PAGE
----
[From the web] A one-of-a-kind UN Human Rights database -OHCHR

A one-of-a-kind UN Human Rights database

23 April 2012

Source: www.ohchr.org

The updated Universal Human Rights Index (UHRI) database is “one of the most important human rights research tools that has been created in the past twenty years,” according to UN High Commissioner for Human Rights Navi Pillay. This comprehensive database is the only online tool, which brings together human rights recommendations from all parts of the UN system.

The Universal Human Rights Index database increases visibility, and offers easier access to recommendations on human rights, both key objectives of the UN Human Rights office, Pillay says. States, international organizations, NGOs, as well as individuals, have improved access to up-to-date human rights efforts worldwide.

At the relaunch celebration in March, 2012, Pillay said, “we have received very enthusiastic comments from States’ representatives, independent experts, civil society organizations, United Nations agencies, and researchers, noting that the amount of time required to undertake research has been dramatically reduced.”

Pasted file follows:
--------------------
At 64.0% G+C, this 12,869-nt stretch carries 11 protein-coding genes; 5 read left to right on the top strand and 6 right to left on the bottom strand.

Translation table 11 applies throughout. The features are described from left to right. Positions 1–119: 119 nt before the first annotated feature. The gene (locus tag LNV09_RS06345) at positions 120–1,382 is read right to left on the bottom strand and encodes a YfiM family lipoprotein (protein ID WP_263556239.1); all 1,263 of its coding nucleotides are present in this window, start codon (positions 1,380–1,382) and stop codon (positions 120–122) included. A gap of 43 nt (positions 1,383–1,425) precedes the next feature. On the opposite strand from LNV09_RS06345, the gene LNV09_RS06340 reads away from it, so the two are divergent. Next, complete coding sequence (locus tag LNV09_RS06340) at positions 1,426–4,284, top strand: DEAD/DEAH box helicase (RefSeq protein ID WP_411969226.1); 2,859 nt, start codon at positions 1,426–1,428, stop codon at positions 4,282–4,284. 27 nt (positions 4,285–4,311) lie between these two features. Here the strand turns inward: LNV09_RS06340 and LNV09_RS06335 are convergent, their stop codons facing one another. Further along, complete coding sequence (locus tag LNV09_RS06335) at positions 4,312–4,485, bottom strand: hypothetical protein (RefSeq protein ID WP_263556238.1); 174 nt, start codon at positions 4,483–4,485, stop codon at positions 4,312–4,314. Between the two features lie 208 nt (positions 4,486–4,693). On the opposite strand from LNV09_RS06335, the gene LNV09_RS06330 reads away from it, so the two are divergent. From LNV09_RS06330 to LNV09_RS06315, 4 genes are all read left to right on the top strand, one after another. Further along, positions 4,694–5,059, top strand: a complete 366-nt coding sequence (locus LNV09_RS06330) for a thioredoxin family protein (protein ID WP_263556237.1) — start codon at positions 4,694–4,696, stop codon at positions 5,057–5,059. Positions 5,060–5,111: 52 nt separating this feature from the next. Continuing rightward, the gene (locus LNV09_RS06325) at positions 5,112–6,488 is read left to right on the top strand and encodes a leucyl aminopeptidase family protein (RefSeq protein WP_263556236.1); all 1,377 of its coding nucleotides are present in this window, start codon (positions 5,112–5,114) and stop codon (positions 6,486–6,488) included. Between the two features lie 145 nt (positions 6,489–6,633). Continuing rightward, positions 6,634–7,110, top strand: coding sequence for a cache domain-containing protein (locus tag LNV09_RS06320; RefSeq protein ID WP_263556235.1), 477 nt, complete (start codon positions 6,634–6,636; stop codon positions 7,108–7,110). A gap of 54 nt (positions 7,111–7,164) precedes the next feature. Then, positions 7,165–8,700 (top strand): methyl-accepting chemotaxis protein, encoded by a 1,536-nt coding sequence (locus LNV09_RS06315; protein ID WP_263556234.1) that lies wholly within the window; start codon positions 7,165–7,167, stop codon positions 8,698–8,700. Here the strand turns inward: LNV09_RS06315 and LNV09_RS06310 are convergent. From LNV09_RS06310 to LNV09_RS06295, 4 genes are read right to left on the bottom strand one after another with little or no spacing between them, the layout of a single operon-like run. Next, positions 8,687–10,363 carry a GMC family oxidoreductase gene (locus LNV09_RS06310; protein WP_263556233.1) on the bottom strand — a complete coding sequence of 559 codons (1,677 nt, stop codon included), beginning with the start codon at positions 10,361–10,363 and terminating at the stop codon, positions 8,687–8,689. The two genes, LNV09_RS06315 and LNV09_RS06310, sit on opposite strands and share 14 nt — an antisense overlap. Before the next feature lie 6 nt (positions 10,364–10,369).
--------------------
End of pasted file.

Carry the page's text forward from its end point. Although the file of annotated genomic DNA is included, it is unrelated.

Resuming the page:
Since December 2010, the Office of the High Commissioner for Human Rights is fully responsible for updating and further developing the Index, which had initially been developed by the Swiss authorities.

The UHRI database carries information dating back to 2000. Following its restructure, almost all of the documents dating from 2011 on are available in all six UN languages, and can be accessed by people with disabilities using technologies like screen readers. Additionally, each document now links to other related information in the database, which makes browsing easier.
A major inclusion in the updated UHRI is the new search function for the Universal Periodic Review (UPR). The UPR is a regular review of the human rights records of all 193 UN Member States. Each State is assessed every four and a half years by a working group, made up of representatives from all 47 member states of the Human Rights Council.

The recommendations from the UPR are available on the database and can now be searched by country, by individual human right, by affected groups of people, and more. This information can then be easily cross-referenced with assessments from other UN bodies, so that users can get a very detailed picture of the human rights situations of all of Member States.

With the second round of the UPR about to commence, the High Commissioner has expressed her hope that the increased transparency and functionality provided by the UHRI database will encourage better prioritization and implementation of recommendations to improve States’ human rights.

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